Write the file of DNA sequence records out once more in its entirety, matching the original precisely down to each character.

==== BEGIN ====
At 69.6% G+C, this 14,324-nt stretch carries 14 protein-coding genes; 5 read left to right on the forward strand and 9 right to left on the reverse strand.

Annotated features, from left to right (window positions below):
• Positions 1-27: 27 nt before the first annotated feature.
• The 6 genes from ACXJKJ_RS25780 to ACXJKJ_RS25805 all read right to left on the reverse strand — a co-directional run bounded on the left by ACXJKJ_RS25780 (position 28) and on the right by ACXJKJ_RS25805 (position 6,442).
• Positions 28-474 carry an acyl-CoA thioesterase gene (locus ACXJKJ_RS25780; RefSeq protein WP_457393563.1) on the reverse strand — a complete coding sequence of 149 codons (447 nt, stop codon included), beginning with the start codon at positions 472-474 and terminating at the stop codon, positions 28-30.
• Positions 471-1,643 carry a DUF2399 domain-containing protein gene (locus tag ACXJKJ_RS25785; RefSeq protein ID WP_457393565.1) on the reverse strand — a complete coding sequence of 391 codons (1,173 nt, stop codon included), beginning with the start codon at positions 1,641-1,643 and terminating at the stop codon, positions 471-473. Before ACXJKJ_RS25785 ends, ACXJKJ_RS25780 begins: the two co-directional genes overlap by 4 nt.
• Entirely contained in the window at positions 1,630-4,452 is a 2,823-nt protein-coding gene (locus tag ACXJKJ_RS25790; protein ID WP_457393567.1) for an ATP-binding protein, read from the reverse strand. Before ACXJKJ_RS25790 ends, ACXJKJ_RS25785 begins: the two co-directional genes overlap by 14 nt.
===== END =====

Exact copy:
At 69.6% G+C, this 14,324-nt stretch carries 14 protein-coding genes; 5 read left to right on the forward strand and 9 right to left on the reverse strand.

Annotated features, from left to right (window positions below):
• Positions 1-27: 27 nt before the first annotated feature.
• The 6 genes from ACXJKJ_RS25780 to ACXJKJ_RS25805 all read right to left on the reverse strand — a co-directional run bounded on the left by ACXJKJ_RS25780 (position 28) and on the right by ACXJKJ_RS25805 (position 6,442).
• Positions 28-474 carry an acyl-CoA thioesterase gene (locus ACXJKJ_RS25780; RefSeq protein WP_457393563.1) on the reverse strand — a complete coding sequence of 149 codons (447 nt, stop codon included), beginning with the start codon at positions 472-474 and terminating at the stop codon, positions 28-30.
• Positions 471-1,643 carry a DUF2399 domain-containing protein gene (locus tag ACXJKJ_RS25785; RefSeq protein ID WP_457393565.1) on the reverse strand — a complete coding sequence of 391 codons (1,173 nt, stop codon included), beginning with the start codon at positions 1,641-1,643 and terminating at the stop codon, positions 471-473. Before ACXJKJ_RS25785 ends, ACXJKJ_RS25780 begins: the two co-directional genes overlap by 4 nt.
• Entirely contained in the window at positions 1,630-4,452 is a 2,823-nt protein-coding gene (locus tag ACXJKJ_RS25790; protein ID WP_457393567.1) for an ATP-binding protein, read from the reverse strand. Before ACXJKJ_RS25790 ends, ACXJKJ_RS25785 begins: the two co-directional genes overlap by 14 nt.